Talking Point: New Pokémon Snap Was The Crowd-Pleaser, But Pokémon Smile Is The Franchise’s Most Cunning Play Yet

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For fans of the mainline series, it wasn’t the most auspicious of starts. The opening announcement from The Pokemon Company’s recent 11-minute presentation likely had many a gamer rolling their eyes and wondering what the heck the guardians of the Pocket Monsters franchise were thinking by opening their presentation with a free smartphone app designed to make brushing teeth ‘fun’ for kids.

Fortunately, the crowd-pleasing New Pokémon Snap–arguably the star of the show for veteran gamers–gave die-hard followers something to chew on, and the liberal scattering of other announcements left Pokéfans with plenty to look forward to in the short-term; enough to not get hung up on the explicitly kid-focused opener, at least.

Still, the reveal of Pokémon Smile and its prominent position at the top of the presentation shows just how shrewd The Pokémon Company is. The downloadable smartphone app, which lets you catch over 100 Pokémon through brushing your teeth thoroughly while looking at a phone screen, certainly wasn’t run first by accident. It was laser-targeted at a specific audience; not children, but their parents.

The idea that this app is some devious plot to hook very young children on the vast money-spinning Pokémon franchise seems obvious until you remember that this is Pokémon we’re talking about. If there’s one thing the franchise has never had a problem doing, it’s attracting young children to its exciting, colourful world through its various games, TV shows, toys and endless parade of associated merchandise. As a brand, Pokémon is one of the most pervasive on the planet. Kids don’t need another app to find out what a Squirtle is.

No, Pokémon Smile is a cunning play for parental approval. Of course, the indoctrination of toddlers is a wonderful side effect for The Pokémon Company–get ’em young!–but acquainting parents with the basics is also essential, and in a positive manner. Pokémon GO might be on every other smartphone on the street, and its ability to get people out-and-about is admirable in a world where the stereotype of the antisocial shut-in gamer persists, but it’s still a piece of software that ultimately draws kids’ attention to their phone screens and away from their family, even if they’re outdoors as a group.

A free app with adorable characters that promotes good gums, though? That’s some irrefutably wholesome stuff, right there! Pokémon Smile is the best video game-based promo for dental hygiene since Fortnite got every 6-year-old flossing.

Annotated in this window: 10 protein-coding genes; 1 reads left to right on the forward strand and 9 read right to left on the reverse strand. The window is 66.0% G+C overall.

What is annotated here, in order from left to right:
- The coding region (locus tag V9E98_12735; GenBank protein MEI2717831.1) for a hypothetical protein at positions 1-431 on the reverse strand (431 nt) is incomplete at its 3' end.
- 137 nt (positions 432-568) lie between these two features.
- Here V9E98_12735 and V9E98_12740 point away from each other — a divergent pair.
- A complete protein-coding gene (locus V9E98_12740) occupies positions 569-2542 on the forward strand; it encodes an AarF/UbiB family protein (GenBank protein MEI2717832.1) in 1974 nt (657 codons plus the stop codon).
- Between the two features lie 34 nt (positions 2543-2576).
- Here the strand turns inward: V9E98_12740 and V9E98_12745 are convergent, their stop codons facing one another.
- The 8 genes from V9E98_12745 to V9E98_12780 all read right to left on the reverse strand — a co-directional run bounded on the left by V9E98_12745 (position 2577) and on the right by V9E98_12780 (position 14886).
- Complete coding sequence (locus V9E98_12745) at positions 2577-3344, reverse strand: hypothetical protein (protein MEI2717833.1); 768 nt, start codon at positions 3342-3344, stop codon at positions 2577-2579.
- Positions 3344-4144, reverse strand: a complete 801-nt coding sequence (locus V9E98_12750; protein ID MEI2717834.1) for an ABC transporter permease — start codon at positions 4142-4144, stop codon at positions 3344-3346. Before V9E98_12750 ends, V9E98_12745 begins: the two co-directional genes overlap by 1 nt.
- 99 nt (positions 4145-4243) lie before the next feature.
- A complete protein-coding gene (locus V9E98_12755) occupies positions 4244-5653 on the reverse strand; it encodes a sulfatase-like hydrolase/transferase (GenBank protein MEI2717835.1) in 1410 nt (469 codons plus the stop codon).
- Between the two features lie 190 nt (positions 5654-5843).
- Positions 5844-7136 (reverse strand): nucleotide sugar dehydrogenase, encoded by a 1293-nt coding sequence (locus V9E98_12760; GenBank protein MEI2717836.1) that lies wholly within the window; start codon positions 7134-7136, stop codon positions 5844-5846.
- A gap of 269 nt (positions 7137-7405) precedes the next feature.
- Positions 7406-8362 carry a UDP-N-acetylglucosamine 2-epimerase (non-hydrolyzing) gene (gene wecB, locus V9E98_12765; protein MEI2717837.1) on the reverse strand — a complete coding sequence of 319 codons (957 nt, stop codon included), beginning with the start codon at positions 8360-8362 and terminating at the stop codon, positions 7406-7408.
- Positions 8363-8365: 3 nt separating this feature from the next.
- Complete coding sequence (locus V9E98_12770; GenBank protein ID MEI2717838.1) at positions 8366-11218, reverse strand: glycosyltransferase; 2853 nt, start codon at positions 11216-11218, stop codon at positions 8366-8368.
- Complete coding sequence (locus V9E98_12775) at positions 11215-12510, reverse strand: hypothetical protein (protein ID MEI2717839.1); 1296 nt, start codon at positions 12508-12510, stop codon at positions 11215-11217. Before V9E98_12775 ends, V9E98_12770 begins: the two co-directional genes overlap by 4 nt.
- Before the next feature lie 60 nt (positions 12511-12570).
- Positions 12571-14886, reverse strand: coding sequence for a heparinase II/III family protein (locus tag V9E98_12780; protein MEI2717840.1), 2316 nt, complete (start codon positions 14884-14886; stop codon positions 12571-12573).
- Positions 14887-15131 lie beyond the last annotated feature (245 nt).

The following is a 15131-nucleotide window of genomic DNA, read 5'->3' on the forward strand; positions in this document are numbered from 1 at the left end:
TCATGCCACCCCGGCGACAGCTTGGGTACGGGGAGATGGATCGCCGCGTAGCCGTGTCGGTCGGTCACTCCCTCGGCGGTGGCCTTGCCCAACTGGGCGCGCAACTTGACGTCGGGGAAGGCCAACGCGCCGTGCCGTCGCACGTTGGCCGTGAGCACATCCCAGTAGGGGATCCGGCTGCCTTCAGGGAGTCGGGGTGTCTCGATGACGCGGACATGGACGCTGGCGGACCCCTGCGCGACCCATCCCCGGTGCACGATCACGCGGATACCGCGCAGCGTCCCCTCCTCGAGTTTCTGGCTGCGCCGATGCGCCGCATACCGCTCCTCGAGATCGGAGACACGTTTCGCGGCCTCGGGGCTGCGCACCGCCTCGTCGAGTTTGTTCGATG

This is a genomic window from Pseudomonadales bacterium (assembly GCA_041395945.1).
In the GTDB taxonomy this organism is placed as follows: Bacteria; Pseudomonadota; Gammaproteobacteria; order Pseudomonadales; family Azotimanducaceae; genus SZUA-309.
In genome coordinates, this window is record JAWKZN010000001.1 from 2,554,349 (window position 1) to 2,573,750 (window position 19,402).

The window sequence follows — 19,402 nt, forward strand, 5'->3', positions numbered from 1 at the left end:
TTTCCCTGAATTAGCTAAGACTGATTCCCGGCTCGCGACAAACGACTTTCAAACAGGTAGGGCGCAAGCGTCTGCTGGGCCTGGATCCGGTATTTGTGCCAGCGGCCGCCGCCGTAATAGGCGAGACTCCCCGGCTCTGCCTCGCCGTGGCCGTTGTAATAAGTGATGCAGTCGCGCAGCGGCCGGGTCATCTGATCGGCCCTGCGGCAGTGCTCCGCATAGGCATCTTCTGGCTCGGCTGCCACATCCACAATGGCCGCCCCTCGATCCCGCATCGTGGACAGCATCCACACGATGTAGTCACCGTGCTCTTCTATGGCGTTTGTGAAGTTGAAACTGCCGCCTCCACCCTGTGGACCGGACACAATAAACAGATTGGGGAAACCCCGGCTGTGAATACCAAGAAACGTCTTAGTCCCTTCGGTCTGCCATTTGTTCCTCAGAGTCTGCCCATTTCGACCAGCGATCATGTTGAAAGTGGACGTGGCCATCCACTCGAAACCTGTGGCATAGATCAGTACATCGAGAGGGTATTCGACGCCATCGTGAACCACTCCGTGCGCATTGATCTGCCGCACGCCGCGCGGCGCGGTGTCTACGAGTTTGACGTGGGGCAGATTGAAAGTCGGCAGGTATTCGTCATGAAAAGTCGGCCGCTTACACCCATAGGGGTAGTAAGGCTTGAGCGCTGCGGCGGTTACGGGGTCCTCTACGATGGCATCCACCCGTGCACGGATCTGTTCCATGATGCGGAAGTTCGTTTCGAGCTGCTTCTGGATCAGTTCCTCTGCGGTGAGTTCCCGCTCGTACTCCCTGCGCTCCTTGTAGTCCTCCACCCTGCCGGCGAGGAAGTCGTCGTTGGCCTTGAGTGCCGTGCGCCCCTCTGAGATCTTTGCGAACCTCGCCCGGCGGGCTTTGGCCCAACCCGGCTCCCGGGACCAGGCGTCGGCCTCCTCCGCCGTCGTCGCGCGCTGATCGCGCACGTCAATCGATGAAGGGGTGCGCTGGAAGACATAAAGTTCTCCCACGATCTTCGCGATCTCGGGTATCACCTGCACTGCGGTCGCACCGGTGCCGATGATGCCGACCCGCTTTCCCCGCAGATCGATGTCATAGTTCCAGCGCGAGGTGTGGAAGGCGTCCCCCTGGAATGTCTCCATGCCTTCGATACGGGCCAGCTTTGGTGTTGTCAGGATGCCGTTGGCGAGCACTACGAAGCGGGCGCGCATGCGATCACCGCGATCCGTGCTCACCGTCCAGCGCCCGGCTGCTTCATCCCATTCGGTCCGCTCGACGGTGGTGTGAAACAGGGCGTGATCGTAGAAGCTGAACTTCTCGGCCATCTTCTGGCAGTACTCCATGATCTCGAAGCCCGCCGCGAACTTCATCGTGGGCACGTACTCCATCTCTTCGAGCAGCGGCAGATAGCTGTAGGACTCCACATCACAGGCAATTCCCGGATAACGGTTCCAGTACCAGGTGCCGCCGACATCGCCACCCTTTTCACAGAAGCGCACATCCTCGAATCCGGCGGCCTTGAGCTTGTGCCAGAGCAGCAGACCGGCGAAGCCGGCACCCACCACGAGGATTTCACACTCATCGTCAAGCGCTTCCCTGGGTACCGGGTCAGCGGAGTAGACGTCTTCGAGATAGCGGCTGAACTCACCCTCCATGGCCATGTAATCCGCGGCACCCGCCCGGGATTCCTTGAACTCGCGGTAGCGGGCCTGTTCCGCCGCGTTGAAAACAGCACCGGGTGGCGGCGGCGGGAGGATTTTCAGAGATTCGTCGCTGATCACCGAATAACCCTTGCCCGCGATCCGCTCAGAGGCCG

Parents who grew up with the games and can list the entire National Dex from memory, backwards, will no-doubt be duct-taping their phones to the bathroom wall and forcing their kids to interact with this whether they like it or not. These are the sorts of guardians who have been indoctrinating their kids (quite understandably, we might add) with Pikachu plushies and presenting them with Starter Pokémon from the time the baby could focus on an object.

It’s the people who have no idea what a Charmander is that The Pokémon Company is aiming for with this delightfully insidious free app. The next generation of Pokémon fans is arguably secure; Pokémon Smile is really aimed at the previous generation. It’s a Trojan Rapidash designed to familiarise those with purchasing power with Bulbasaur, Eevee and the Pokégang, twice a day, morning and night (at least).

As Machiavellian gambits go, it’s hard to feel too indignant. Spend 30 minutes watching any media designed for young children and the amount of blatant, unchecked advertising going on can be shocking if you’re not a parent and don’t generally sit down to a couple of episodes of Peppa Pig every afternoon. As sneaky as this is, oral hygiene is important and getting kids into good dental health practices can be tough. If Pokémon Smile gets whippersnappers brushing their teeth, the residual brand knowledge absorbed by attentive parents probably isn’t the worst price to pay. Better for all concerned (certainly The Pokemon Company) if parents spend their disposable income on PokéProducts rather than preventable dental procedures in the future, no?

After a rather odd opening to the presentation, die-hard fans had several other announcements to busy themselves with, including Pokémon Café Mix, some Pokémon GO news and more info on the recently-released Pokémon Sword and Shield Isle of Armor DLC, not to mention the tease for a further presentation next week. Ultimately, Pokémon Smile is easily ignored by gamers only interested in the ‘proper’ games. Still, for everyone who turned their nose up at the opening announcement, it’s worth remembering exactly why The Pokémon Company continues to prominently highlight ‘peripheral’ products like this app: Gotta catch ’em all.

Young and old.

Have you downloaded Pokémon Smile yet? Will you be using it with your kids, or even giving it a go yourself? Let us know your thoughts on the app below and tell us what you most enjoyed about the presentation.


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